I Nearly Fell for this Craigslist Scam (so you don't have to)
Updated: Jul 15
Oh, Internet. Time and again you do your best to hurt me. But like any soul-crushing addiction worth the chase and inevitable heartbreak, I just can't quit you, baby.
Your latest temptation took me to one of your oldest lairs of seduction: Craigslist.
Recently, I came to the infamous site to sell a piece of furniture--a convertible office desk that had served my family well over the years and was in search of a new home since, as my wife had made clear, "it was taking up too much damn space in ours."
I'll admit, this ad isn't showcasing my most flattering copywriting or product photography. But the post manages to tell the story of a sturdy desk with some quality to it.
After some internal debate, I decided to delete the part about how I wrote three unproduced screenplays and my first novel at this bad boy. If I were famous enough for that to be a selling point, I probably wouldn't need to sell a second-hand desk in the first place.
I submitted the post to Craigslist just after finishing my workday on the Friday of the July 4th weekend. There I was sitting on my back porch, half a pint into my first beer of the night thinking about ANYTHING but the piece and the ad when I was contacted via email by a would-be buyer...Vincenzo.
Suddenly, my weekend of patriotic celebration started looking like it might be bolstered with an easy $200. Vicenzo was interested in getting down to business and moving the conversation to text...
An extra $50 just for holding the piece and taking it off of Craigslist! Done.
Little did Vincenzo know, I had the desk available on Facebook Marketplace as a backup. So of course, I could comply and remove the post from Craigslist. (Full disclosure: precisely no one contacted me via Facebook to inquire about the piece.)
At this point of the evening, I was in that wonderful place the good Lord created between beer number one and three and thought Vincenzo really knows a deal when he sees one. Not only that, he's such a professional that he has a team of movers ready to handle the goods in his traveling absence.
Admittedly, Vicenzo's grammar wasn't exactly stellar. Not a red flag. Most of us don't spout model prose when we text. (I usually blame auto-correct for my fat thumbs and stunted English.)
In all likelihood, Vicenzo is a guest in our fair country, which was built by hardworking and tireless entrepreneurs like him, who should be celebrated on the day (or weekend) of our nation's birth. He's obviously a veteran shopper and savvy furniture flipper. That's a thing, right?
Now, the check is in the mail, and the plan is in place. But after the long 4th of July weekend passed, the real fireworks begin.
So, how much do you think the aforementioned check should be? How much do "movers" make in this type of arrangement? I figured it had to be less than the sale price of the piece. Otherwise, why bother?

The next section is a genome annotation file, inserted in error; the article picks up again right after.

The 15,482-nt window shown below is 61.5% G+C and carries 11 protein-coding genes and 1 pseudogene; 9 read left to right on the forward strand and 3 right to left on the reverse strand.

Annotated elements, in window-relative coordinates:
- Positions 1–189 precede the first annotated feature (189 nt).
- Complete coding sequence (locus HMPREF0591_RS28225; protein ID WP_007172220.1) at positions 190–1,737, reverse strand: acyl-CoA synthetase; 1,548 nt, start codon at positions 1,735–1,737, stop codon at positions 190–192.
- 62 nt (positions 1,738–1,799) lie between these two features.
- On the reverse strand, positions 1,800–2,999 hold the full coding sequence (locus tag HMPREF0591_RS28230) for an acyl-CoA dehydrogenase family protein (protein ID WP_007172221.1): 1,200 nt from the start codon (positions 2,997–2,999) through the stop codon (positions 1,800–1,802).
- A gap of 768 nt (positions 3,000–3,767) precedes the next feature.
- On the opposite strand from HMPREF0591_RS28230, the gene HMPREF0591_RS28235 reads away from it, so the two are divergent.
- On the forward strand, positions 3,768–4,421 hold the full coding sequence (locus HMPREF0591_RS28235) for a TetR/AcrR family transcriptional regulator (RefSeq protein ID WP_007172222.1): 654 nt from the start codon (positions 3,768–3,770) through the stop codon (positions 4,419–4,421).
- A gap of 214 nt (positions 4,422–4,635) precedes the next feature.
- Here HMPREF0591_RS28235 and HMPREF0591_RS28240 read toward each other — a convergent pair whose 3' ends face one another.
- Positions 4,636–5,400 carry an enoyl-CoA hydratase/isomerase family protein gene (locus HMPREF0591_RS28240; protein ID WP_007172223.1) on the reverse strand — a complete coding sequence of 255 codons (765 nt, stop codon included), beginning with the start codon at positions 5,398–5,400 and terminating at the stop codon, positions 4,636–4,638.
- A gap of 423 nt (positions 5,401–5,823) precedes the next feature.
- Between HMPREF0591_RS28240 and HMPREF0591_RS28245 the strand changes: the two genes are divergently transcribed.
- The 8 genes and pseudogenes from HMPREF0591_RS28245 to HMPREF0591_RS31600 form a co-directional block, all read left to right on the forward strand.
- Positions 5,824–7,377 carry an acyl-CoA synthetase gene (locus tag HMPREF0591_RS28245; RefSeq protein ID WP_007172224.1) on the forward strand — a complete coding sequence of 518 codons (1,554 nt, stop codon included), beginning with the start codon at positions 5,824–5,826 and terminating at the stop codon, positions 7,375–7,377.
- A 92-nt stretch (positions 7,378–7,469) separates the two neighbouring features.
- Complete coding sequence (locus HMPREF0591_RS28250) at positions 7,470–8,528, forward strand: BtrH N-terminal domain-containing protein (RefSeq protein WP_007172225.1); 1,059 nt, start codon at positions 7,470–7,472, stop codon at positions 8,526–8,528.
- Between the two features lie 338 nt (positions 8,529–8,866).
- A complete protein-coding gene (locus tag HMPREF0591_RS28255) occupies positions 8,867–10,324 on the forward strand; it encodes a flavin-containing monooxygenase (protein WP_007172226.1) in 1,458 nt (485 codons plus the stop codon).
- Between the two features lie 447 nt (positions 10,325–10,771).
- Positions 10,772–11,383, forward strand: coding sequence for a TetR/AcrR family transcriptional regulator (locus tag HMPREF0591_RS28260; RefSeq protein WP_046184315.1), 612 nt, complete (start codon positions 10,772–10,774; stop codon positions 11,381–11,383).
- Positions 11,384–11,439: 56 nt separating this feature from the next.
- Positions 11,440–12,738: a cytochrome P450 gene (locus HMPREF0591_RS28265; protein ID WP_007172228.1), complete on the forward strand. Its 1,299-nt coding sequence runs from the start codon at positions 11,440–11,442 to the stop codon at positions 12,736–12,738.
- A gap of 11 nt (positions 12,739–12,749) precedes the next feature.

Knowing the check had been delivered, Vincenzo got fairly aggressive with the phone calls. Made sense. He's a businessman and wanted to move things along.
Then, I retrieved the check from my mailbox and opened it:
What's wrong with this picture?
If the first thing that popped your eyes was the amount, then you're just like me. (The stretched bank logo is another, less obvious give-a-way.)
Vincenzo and I had agreed on $250 for the sale price of the desk. Now, I had a check for that amount plus an extra $2K that I was apparently expected to hand over to the "movers" in cash after depositing this check and withdrawing the moving fee.
At this point, my phone was blowing up. Vincenzo was done texting and wanted to guide this last leg of the transaction over the phone.
I bought some time by texting that I'd be on a work call for the next hour. That got him off my back long enough to drive up to my local bank and confirm what now seemed fairly obvious.
The check was fake.
Now, I had a choice to make. Do I call Vincenzo and unleash a torrent of f-bombs admonishing him and his attempted ruse? Or do I take the high road and end communications by blocking his number?
See for yourself how the table-turning confrontation went down:
At this point, I had a bit of respect for Vicenzo for not turning tail and scurrying into the comfort of the Internet. Maybe he'd indulge me by explaining his plan. (I'm a writer after all and this might be considered research.)
And now, our exposed and cornered scammer makes a desperate plea for justice, still clinging to the role of an honest buyer not wanting to leave an admission of guilt via text record.
After a short pause, I decided I'd had enough fun for one scam and went for the close...
I suppose that brings me back to where I started. Anyone out there want to buy a desk that supported me when I wrote my first novel and three as-of-yet unproduced screenplays?
Fred Smith is an author and screenwriter who learned the art of dealing with scam artists and prank callers in the 1990s, back when the bad guys had a code of gamesmanship and flair for creativity.
You're on his personal site, so stick around. It's fun here.